While fast-food chains aren't exactly best known for selling signature fragrances, on Sunday The Home of the Whopper rolled out a men's body spray called Flame by BK. The 5-ml bottles are available for sale in Ricky's stores in New York City and on a dedicated Web site, firemeetsdesire.com.
If you're salivating for a chance to marinate yourself in flame-broiled flavor, relax: The experience can be yours for just $3.99 — a small price to pay for some seriously mouthwatering mojo.
"My assumption when I heard about it was that it would smell like french fries and burgers," said Luis Bejaran, 24, who manages a Ricky's store on Eighth Street in Manhattan. But, he said, that wasn't the case. "It's a combination of Axe body spray, TAG and this YSL cologne I have. It's one of those scents that's not sweet, and light at the same time."
While Bejaran said he would be certainly be willing to set his body a-Flame, his female co-workers were not so sure about its meaty merits. "It's not the best choice for a man," offered one.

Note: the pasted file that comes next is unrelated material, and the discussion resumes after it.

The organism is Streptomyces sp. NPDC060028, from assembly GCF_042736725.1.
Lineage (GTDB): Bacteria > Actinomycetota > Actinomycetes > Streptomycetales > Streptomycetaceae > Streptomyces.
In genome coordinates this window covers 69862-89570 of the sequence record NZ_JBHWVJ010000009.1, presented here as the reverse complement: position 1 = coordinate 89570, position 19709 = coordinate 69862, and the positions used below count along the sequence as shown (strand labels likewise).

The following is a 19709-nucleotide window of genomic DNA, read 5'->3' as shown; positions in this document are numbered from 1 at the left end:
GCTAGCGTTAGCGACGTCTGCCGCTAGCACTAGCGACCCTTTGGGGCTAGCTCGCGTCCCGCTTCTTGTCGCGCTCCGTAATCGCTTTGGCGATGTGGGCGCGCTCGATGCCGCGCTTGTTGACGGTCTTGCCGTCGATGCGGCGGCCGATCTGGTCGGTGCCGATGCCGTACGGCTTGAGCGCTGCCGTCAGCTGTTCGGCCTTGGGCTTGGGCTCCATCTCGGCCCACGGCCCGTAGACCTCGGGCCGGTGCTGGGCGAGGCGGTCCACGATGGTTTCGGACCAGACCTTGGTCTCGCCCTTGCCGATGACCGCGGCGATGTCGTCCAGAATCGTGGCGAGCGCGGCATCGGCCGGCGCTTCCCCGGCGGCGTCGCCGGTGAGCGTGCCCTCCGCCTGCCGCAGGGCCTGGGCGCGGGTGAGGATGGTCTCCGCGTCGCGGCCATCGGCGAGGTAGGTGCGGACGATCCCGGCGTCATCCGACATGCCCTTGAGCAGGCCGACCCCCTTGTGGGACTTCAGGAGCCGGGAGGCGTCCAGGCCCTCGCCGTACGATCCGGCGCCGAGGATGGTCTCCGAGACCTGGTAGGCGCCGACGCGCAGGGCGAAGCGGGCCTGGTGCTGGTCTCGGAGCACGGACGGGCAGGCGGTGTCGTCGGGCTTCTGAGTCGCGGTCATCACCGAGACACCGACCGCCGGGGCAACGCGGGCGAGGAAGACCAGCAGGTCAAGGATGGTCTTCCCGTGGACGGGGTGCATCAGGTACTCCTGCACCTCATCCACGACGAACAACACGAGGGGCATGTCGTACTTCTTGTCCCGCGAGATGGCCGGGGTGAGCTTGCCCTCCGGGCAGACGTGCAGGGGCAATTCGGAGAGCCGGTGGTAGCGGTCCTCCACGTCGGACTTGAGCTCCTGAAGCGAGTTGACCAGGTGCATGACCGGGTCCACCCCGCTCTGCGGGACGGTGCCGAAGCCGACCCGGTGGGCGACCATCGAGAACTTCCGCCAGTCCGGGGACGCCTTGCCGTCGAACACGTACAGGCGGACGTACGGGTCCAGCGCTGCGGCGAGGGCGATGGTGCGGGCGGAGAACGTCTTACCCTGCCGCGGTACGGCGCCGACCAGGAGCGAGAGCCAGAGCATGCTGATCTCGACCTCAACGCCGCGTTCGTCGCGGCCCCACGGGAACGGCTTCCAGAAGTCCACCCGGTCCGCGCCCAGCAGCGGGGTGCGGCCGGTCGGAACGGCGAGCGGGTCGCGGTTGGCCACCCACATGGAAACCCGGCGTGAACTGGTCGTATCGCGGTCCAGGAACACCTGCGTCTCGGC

Still, as of Wednesday afternoon Bejaran says the store had sold at least 10 bottles, and plenty more people had stopped in or called to inquire about it. Many were drawn in by the store's window display, which currently features "the Burger King guy, half-naked," said Bejaran. Only four Ricky's stores were lucky enough to get the "King" special window treatment, however.
It's true that the reclining, vaguely nauseating Burger "King" does not make for the sexiest spokesperson, but his appeal, like the fragrance itself, may lie in its ridiculousness.
On firemeetsdesire.com, Burger King takes pains make satire of the "sexy is serious" stylings of other fragrance campaigns, offering this description of the scent against a chic black background: "The WHOPPER sandwich is America's favorite burger. FLAME by BK captures the essence of that love and gives it to you. Behold the scent of seduction, with a hint of flame-broiled meat."
As with any decent marketing stunt, the whole Flame campaign has stoked the embers of opinion among fans and critics alike.
"I would not wear it out of principle," said 23-year-old Mike G., after seeing the slim silver package sporting art of a flaming heart. "It's from Burger King. I would never wear a cologne from a fast-food restaurant. It actually angers me slightly. I mean, the packaging says heartburn — what are they trying to say?"
Perhaps that beauty — as they say — is in the, er, nose of the beholder.